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Treatment of swine wastewater using almond and cherry by-products as coagulants
1, 2 , 1 , 1 , * 1
1  Chemistry Center - Vila Real, CQVR, Chemistry Department, University of Trás-os-Montes and Alto Douro, Quinta de Prados 5000-801, Vila Real, Portugal
2  Centre for the Research and Technology of Agro-Environmental and Biological Sciences, CITAB, University of Trás-os-Montes and Alto Douro, Quinta de Prados, 5000-801, Vila Real, Portugal
Academic Editor: Simeone Chianese


In recent years, there has been a notable increase in the number of swine farms worldwide. This rise is primarily driven by the growing demand for protein sources, leading to a substantial generation of swine or piggery wastewater. This wastewater is characterized by a high concentration of ammonia, which possesses a considerable risk of eutrophication and adverse environmental effects [1]. Consequently, researchers have increasingly focused on investigating secure and effective approaches for treating and disposing of swine wastewater.

This industry generates large volumes of wastewater which contains a high quantity of suspended solids content, organic matter (BOD5 and COD), nutrients and fecal coliforms [2]. All these factors contribute to environmental degradation if it is discharged without proper treatment. Therefore, the aim of this work was the treatment of wastewater from swine farming using a coagulation-flocculation-decantation (CFD) process.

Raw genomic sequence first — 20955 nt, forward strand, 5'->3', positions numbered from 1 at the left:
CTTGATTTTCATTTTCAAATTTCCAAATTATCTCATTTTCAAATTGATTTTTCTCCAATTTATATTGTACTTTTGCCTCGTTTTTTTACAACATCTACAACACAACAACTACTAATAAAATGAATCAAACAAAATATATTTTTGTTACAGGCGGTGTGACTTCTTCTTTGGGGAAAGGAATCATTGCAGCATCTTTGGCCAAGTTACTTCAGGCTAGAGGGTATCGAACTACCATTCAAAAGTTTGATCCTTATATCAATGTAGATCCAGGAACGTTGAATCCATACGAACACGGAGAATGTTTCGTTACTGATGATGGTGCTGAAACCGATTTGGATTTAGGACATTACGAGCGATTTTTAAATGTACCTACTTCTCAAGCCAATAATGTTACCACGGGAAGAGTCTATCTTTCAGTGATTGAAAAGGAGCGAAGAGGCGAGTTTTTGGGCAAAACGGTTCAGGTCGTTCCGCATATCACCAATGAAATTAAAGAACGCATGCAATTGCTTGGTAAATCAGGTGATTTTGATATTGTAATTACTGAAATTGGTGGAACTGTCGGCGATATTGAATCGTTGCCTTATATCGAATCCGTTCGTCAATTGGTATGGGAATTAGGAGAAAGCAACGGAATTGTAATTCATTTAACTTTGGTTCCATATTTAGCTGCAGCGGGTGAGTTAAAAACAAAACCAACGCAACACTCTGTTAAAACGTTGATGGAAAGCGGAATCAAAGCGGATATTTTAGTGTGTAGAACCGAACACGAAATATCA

The CFD process was performed by organic coagulants derived from almond hull (AH) and cherry pit (CP). The CFD experiments were performed under a fast mix of 150 rpm/3 min and a slow mix of 20 rpm/20 min, at ambient temperature (25ºC). Four different coagulant concentrations were tested (0.1, 0.5, 1.0 and 2.0 g/L) and four different pH levels (3.0, 6.0, natural and 9.0). After sedimentation, samples were retrieved for analysis. The results showed that pH 3.0 allowed to achieve turbidity, total suspended solids (TSS) and chemical oxygen demand (COD) removals of 51.4, 67.3 and 15.9%, respectively, using AH coagulant. Regarding CP coagulant, the results showed that a pH of 3.0 achieved turbidity, TSS and COD removals of 55.0, 74.8 and 14.0% for SW. The variation of coagulant concentration was also assessed and the results showed that 0.1 g/L of AH achieved turbidity, TSS and COD removals of 43.3, 61.4 and 16.9%, respectively. The CP concentration of 0.1 g/L accomplished turbidity, TSS and COD removals of 61.7, 73.2 and 13.5%. Based on these results, the AH and CP were able to reduce the organic load of swine wastewater being its efficiency affected by the pH and coagulant concentration. The application of almond and cherry by-products as coagulants allowed to valorise the waste generated from these two food industries and, at the same time, treat the swine wastewater.


Authors acknowledge the OBTain project (NORTE-01-0145-FEDER-000084), co-financed by the European Regional Development Fund (ERDF) through NORTE 2020, and FCT for the financial support to CQVR (UIDB/00616/2020).


  1. Nagarajan, D., et al., Current advances in biological swine wastewater treatment using microalgae-based processes. PloS one, 2019. 289: 121718.
  2. Cheng, D.L., et al., Bioprocessing for elimination antibiotics and hormones from swine wastewater. Sci Total Environ, 2018. 621: 1664-1682.
Keywords: Coagulation-flocculation; Swine wastewater; Almond by-product; Cherry by-product; Livestock industry.